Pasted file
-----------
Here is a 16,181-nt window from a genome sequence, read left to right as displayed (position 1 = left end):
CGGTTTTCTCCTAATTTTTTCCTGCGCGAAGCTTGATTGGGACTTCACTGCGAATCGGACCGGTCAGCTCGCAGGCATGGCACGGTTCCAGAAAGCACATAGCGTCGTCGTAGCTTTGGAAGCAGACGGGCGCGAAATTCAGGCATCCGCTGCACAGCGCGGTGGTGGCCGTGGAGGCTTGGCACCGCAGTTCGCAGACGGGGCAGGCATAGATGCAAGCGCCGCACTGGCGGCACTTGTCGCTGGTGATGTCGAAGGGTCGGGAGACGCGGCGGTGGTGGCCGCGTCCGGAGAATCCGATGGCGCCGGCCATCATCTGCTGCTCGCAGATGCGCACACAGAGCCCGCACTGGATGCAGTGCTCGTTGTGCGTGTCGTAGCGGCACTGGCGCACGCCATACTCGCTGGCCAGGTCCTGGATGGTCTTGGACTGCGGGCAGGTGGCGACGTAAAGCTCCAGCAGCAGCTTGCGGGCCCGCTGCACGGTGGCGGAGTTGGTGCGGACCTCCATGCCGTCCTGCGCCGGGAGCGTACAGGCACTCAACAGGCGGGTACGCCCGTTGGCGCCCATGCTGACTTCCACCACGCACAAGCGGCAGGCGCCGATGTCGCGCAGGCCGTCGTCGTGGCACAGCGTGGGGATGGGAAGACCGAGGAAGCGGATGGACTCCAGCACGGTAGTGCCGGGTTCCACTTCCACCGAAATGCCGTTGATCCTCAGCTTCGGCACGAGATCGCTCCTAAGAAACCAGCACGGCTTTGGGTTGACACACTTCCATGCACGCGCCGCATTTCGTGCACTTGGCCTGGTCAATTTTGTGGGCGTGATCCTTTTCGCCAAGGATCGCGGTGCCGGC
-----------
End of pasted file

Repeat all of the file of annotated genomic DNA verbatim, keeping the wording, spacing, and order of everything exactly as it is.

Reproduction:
Here is a 16,181-nt window from a genome sequence, read left to right as displayed (position 1 = left end):
CGGTTTTCTCCTAATTTTTTCCTGCGCGAAGCTTGATTGGGACTTCACTGCGAATCGGACCGGTCAGCTCGCAGGCATGGCACGGTTCCAGAAAGCACATAGCGTCGTCGTAGCTTTGGAAGCAGACGGGCGCGAAATTCAGGCATCCGCTGCACAGCGCGGTGGTGGCCGTGGAGGCTTGGCACCGCAGTTCGCAGACGGGGCAGGCATAGATGCAAGCGCCGCACTGGCGGCACTTGTCGCTGGTGATGTCGAAGGGTCGGGAGACGCGGCGGTGGTGGCCGCGTCCGGAGAATCCGATGGCGCCGGCCATCATCTGCTGCTCGCAGATGCGCACACAGAGCCCGCACTGGATGCAGTGCTCGTTGTGCGTGTCGTAGCGGCACTGGCGCACGCCATACTCGCTGGCCAGGTCCTGGATGGTCTTGGACTGCGGGCAGGTGGCGACGTAAAGCTCCAGCAGCAGCTTGCGGGCCCGCTGCACGGTGGCGGAGTTGGTGCGGACCTCCATGCCGTCCTGCGCCGGGAGCGTACAGGCACTCAACAGGCGGGTACGCCCGTTGGCGCCCATGCTGACTTCCACCACGCACAAGCGGCAGGCGCCGATGTCGCGCAGGCCGTCGTCGTGGCACAGCGTGGGGATGGGAAGACCGAGGAAGCGGATGGACTCCAGCACGGTAGTGCCGGGTTCCACTTCCACCGAAATGCCGTTGATCCTCAGCTTCGGCACGAGATCGCTCCTAAGAAACCAGCACGGCTTTGGGTTGACACACTTCCATGCACGCGCCGCATTTCGTGCACTTGGCCTGGTCAATTTTGTGGGCGTGATCCTTTTCGCCAAGGATCGCGGTGCCGGC